Thursday, January 31, 2013
The Big Board: Few immediate impacts
By David M. Hale
The final push to add to the incoming Class of 2013 is on, and Jimbo Fisher and his plethora of new assistant coaches have been hard at work trying to hold on to the commitments they already have while adding a few late surprises, too.
The final results should all be known Wednesday. But really, that's just the beginning.
Once national signing day is over, the focus again turns to the field. Since Fisher took the helm at FSU in 2010, there haven't been too many incoming freshmen to make a particularly big impact on game days.
Despite three consecutive seasons of highly regarded signing classes, the history of impact freshmen is limited to just a handful of big names. In fact, looking back over the past three classes, it's rare that a freshman gets significant playing time at all, let alone makes a major impact.
Seminoles defensive end Mario Edwards Jr. started the final two games of his freshman season.
In truth, the title of "regular" contributor is a generous one. In 2012, for example, it included Mario Edwards Jr., who was set to redshirt before several injuries at defensive end landed him in the starting lineup for the final two games of the season. The other two regulars were punter Cason Beatty and cornerback Ronald Darby, who never started a game and likely would've seen significantly less action had Greg Reid not been dismissed from the program in August.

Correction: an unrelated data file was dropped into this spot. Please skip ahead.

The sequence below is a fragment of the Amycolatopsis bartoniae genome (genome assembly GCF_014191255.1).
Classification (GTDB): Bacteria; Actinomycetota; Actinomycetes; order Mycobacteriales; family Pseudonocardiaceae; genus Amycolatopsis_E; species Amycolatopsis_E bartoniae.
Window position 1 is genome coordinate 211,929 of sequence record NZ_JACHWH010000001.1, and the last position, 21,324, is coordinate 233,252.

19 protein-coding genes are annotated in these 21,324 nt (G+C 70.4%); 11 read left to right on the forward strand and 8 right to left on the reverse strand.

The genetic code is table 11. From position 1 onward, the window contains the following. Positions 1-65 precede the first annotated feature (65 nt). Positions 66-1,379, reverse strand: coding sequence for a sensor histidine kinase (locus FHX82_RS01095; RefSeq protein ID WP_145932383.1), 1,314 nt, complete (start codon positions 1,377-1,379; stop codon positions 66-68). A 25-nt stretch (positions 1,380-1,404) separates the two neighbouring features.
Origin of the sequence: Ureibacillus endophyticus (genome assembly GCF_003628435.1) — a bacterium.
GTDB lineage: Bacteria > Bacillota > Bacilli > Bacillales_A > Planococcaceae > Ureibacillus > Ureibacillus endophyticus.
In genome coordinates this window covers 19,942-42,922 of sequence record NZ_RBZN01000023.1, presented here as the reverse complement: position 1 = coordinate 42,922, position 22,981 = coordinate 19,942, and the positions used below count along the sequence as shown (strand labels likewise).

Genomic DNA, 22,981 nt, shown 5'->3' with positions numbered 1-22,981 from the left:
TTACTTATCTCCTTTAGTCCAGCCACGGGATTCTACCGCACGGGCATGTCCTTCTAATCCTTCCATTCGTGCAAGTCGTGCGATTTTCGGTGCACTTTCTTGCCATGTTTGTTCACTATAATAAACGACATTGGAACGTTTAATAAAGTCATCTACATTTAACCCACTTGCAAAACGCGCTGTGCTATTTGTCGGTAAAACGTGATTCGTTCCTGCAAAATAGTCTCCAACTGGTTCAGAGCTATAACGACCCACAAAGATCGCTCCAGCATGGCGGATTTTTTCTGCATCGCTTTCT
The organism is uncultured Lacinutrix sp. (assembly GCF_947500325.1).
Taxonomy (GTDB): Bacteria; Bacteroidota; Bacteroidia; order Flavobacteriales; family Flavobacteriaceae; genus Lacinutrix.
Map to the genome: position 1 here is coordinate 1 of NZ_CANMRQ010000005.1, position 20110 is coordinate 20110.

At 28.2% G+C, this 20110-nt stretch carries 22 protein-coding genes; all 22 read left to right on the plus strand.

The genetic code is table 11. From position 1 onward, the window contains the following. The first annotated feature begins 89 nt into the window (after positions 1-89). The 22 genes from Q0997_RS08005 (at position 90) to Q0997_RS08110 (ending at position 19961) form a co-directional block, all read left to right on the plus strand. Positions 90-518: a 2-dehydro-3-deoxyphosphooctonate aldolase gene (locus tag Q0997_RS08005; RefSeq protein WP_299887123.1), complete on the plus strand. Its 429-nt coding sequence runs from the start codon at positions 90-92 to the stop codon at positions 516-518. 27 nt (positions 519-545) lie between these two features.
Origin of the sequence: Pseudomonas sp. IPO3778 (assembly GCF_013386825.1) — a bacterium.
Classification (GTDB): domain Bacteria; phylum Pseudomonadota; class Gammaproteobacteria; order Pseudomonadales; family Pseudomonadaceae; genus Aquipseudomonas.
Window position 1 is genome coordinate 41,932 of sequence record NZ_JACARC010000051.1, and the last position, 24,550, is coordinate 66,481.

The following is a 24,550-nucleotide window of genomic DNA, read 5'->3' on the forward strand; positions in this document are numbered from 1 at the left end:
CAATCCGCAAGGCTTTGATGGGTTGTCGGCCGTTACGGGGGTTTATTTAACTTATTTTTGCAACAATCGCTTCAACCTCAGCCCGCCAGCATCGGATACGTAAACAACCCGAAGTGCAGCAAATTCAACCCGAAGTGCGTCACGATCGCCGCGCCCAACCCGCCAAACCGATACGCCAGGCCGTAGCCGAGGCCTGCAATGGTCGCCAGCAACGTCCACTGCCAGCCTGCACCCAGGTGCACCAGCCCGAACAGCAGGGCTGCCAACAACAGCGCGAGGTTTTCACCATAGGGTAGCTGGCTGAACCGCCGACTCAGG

The 2011 season is the outlier, but again, injuries forced Fisher's hand in several cases. Devonta Freeman, Austin Barron and Bobby Hart are among the regulars who landed bigger roles largely by default.
In the three full seasons under Fisher, there weren't many standout freshman campaigns. Rashad Greene probably had the best season by a freshman. Freeman, Darby, Timmy Jernigan and Bjoern Werner all made their marks in lesser roles.
Odds are the bulk of the incoming class will see little or no action in 2013. In fact, overall, just 14 out of the 65 true freshmen Fisher has signed -- roughly 1 in 5 -- played a significant role in his first season. On the other hand, more than half either redshirted or left the school altogether.
Of course, as 2011 proved, needs can change, jobs can open and talent can emerge. But even as Fisher's 2013 squad figures to have plenty of turnover, there don't appear to be many -- if any -- full-time jobs in which the Class of 2013 will be favored to take.
So even as the final push toward signing day adds some enthusiasm and excitement to an otherwise dull time of year for football fans, the coda to the big event is likely to be at least a year of patiently waiting to see what FSU's new toys can do.